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Hoffmann, R. A wiki for the life sciences where authorship matters. Nature Genetics (2008)

Mucopolysaccharidosis type VI: identification of three mutations in the arylsulfatase B gene of patients with the severe and mild phenotypes provides molecular evidence for genetic heterogeneity.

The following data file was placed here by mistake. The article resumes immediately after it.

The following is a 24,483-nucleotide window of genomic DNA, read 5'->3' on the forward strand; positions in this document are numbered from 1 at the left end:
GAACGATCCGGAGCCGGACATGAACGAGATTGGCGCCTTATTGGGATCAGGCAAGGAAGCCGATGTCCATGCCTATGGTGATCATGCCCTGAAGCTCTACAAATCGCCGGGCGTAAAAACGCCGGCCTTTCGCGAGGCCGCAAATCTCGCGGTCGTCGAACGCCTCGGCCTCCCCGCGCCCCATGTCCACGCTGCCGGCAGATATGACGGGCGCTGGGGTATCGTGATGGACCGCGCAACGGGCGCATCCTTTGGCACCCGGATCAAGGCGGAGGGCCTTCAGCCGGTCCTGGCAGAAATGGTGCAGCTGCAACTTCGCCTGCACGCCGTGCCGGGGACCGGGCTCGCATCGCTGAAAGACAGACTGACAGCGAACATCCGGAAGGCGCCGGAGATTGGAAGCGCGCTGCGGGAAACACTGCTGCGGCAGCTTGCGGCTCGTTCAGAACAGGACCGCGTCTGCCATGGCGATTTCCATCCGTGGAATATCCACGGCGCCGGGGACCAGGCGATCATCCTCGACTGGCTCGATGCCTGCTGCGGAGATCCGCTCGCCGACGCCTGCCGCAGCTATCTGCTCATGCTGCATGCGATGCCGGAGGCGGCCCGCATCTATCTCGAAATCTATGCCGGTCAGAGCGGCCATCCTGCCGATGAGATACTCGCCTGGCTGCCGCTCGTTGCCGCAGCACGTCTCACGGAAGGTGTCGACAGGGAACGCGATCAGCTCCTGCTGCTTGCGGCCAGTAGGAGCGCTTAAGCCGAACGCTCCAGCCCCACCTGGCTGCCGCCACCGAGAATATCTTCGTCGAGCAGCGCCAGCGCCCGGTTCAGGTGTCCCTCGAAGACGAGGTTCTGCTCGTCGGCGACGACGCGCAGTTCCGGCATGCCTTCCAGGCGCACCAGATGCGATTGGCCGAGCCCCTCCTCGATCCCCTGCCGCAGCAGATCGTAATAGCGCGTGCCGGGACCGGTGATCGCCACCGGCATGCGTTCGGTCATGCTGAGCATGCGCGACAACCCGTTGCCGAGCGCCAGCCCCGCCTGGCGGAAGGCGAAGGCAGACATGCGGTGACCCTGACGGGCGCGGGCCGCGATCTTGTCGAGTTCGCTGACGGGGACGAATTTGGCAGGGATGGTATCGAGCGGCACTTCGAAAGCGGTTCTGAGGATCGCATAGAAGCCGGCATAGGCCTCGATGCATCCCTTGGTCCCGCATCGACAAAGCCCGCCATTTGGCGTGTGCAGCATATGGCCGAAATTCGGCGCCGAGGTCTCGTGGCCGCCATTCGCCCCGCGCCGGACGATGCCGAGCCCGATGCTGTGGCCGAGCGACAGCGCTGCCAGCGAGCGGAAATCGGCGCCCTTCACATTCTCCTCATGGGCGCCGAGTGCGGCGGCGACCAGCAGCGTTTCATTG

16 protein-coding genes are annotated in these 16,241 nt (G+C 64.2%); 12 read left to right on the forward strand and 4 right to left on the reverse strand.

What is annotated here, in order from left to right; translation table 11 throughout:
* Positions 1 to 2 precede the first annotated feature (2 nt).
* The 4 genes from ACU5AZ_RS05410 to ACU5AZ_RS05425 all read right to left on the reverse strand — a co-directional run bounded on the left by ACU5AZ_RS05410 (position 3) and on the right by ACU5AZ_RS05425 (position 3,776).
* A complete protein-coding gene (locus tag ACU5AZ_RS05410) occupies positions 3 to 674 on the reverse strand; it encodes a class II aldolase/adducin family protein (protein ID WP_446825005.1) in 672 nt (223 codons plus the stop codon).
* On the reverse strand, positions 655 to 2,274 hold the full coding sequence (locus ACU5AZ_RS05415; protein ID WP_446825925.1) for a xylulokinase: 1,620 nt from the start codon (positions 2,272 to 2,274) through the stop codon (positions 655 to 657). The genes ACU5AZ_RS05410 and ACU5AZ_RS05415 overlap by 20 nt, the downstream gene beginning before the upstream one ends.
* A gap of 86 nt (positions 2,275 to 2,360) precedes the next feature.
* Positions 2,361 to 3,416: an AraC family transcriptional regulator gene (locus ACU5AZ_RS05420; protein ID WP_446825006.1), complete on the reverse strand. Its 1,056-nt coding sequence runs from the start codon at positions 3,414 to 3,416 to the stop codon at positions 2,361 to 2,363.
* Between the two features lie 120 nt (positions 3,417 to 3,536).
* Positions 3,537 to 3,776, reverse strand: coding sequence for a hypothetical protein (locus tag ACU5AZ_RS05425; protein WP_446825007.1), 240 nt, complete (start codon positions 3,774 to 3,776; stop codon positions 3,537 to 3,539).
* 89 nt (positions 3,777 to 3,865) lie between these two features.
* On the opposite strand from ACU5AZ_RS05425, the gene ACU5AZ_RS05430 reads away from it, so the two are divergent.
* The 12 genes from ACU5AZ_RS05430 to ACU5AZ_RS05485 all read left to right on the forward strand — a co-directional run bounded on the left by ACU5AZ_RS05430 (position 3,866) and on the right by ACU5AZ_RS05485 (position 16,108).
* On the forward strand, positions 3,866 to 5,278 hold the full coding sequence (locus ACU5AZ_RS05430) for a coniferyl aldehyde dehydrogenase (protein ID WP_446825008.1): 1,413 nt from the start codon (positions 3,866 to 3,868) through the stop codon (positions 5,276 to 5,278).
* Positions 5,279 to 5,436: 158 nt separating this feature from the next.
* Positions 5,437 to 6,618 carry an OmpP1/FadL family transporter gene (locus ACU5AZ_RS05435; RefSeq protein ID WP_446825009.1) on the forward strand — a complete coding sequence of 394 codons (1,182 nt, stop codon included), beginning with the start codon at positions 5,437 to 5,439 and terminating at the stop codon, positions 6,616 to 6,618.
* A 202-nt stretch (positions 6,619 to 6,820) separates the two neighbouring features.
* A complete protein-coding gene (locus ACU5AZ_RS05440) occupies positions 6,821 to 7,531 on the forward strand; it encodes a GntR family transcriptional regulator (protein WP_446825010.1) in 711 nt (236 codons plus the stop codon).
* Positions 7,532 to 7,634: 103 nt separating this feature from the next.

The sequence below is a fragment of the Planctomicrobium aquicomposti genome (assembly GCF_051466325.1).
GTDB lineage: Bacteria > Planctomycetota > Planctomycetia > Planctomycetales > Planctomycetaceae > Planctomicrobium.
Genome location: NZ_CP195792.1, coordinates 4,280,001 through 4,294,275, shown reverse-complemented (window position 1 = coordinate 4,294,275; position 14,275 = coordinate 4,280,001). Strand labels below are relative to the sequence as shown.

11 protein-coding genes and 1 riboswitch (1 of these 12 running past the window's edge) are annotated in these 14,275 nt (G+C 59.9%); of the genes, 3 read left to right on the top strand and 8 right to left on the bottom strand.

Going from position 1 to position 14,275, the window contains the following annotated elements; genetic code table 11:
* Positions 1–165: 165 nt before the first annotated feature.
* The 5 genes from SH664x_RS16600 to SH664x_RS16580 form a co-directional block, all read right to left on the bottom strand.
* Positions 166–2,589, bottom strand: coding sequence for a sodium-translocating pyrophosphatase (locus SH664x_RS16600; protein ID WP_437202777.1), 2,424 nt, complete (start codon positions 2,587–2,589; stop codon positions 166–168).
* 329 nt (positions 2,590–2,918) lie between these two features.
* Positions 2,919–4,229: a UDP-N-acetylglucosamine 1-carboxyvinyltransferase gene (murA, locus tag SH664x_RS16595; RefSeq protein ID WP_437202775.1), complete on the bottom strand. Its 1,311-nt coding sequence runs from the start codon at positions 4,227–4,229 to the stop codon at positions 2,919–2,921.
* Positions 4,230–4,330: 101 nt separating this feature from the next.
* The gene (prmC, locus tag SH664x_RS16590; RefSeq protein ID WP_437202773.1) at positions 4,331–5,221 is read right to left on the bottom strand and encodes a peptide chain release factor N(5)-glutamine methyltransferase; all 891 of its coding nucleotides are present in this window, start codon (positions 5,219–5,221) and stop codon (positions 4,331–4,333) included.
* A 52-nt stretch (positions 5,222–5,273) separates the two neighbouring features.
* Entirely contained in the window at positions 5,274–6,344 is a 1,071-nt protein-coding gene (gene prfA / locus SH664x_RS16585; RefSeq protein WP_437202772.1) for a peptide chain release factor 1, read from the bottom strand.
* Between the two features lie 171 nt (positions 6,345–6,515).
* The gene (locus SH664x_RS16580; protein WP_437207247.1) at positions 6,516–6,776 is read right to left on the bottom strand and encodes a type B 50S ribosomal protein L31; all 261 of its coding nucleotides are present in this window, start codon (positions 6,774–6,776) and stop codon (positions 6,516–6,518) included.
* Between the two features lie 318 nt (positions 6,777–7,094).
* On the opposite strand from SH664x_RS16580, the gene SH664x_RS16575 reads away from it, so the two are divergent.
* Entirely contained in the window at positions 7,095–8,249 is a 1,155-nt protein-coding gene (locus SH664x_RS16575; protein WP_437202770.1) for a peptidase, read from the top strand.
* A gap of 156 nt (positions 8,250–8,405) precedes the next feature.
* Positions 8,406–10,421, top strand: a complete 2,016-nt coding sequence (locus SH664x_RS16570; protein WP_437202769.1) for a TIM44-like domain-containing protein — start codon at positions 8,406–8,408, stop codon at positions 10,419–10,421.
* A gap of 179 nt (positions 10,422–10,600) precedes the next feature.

Mucopolysaccharidosis type VI (MPS VI; Maroteaux-Lamy disease) results from the deficient activity of the lysosomal enzyme, arylsulfatase B (ASB; N-acetylgalactosamine-4-sulfatase E.C. The enzymatic defect leads to the accumulation of the glycosaminoglycan, dermatan sulfate, primarily in connective tissue and reticuloendothelial cell lysosomes. Although MPS VI patients have normal intelligence and no neurologic abnormalities, the disease is clinically heterogeneous: severely affected individuals expire in childhood or early adolescence while those with the mild or intermediate phenotypes have a slower, milder disease course and a longer life span. The recent isolation of the full-length cDNA-encoding human ASB permitted an investigation of the molecular lesions underlying the phenotypic heterogeneity in MPS VI. The ASB cDNA-coding sequences were determined from two unrelated MPS VI patients with the severe (proband 1) and mild (proband 2) phenotypes. These patients had about 2% and 7% of normal ASB activity in cultured fibroblasts, respectively. Proband 1 was homoallelic for a T-to-C transition in nucleotide (nt) 349, which predicted a cysteine-to-arginine substitution in the ASB polypeptide at residue 117 (C117R). Proband 2 was heteroallelic, having a T-to-C transition in nt 707, which predicted a leucine-to-proline replacement at ASB residue 236 (L236P), and having a G-to-A transition in nt 1214, which predicted a cysteine-to-tyrosine substitution at ASB residue 405 (C405Y). These mutations did not occur in three other unrelated MPS VI patients or in 120 ASB alleles from normal individuals, indicating that they were not polymorphisms. The identification of these three ASB mutations documents the first evidence of molecular heterogeneity in MPS VI and provides an initial basis for genotype/phenotype correlations in this lysosomal storage disease.[1]


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